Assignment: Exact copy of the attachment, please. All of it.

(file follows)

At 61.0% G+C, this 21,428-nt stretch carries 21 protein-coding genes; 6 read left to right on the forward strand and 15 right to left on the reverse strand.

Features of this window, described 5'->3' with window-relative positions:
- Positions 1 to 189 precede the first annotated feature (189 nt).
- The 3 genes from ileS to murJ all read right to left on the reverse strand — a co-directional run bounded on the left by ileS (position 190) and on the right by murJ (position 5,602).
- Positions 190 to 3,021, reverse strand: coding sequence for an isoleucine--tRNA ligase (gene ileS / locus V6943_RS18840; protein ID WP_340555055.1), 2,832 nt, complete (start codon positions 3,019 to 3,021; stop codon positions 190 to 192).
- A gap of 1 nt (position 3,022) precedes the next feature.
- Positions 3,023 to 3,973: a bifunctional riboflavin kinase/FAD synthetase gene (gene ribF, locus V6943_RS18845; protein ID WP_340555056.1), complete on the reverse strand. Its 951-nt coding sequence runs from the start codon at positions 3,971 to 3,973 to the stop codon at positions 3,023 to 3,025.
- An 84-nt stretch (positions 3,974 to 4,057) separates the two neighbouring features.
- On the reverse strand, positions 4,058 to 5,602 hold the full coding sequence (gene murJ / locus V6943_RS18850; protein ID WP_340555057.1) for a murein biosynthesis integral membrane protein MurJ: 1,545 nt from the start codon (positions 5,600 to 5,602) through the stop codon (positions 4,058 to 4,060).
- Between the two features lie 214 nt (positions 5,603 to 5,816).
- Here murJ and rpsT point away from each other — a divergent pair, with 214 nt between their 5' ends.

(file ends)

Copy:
At 61.0% G+C, this 21,428-nt stretch carries 21 protein-coding genes; 6 read left to right on the forward strand and 15 right to left on the reverse strand.

Features of this window, described 5'->3' with window-relative positions:
- Positions 1 to 189 precede the first annotated feature (189 nt).
- The 3 genes from ileS to murJ all read right to left on the reverse strand — a co-directional run bounded on the left by ileS (position 190) and on the right by murJ (position 5,602).
- Positions 190 to 3,021, reverse strand: coding sequence for an isoleucine--tRNA ligase (gene ileS / locus V6943_RS18840; protein ID WP_340555055.1), 2,832 nt, complete (start codon positions 3,019 to 3,021; stop codon positions 190 to 192).
- A gap of 1 nt (position 3,022) precedes the next feature.
- Positions 3,023 to 3,973: a bifunctional riboflavin kinase/FAD synthetase gene (gene ribF, locus V6943_RS18845; protein ID WP_340555056.1), complete on the reverse strand. Its 951-nt coding sequence runs from the start codon at positions 3,971 to 3,973 to the stop codon at positions 3,023 to 3,025.
- An 84-nt stretch (positions 3,974 to 4,057) separates the two neighbouring features.
- On the reverse strand, positions 4,058 to 5,602 hold the full coding sequence (gene murJ / locus V6943_RS18850; protein ID WP_340555057.1) for a murein biosynthesis integral membrane protein MurJ: 1,545 nt from the start codon (positions 5,600 to 5,602) through the stop codon (positions 4,058 to 4,060).
- Between the two features lie 214 nt (positions 5,603 to 5,816).
- Here murJ and rpsT point away from each other — a divergent pair, with 214 nt between their 5' ends.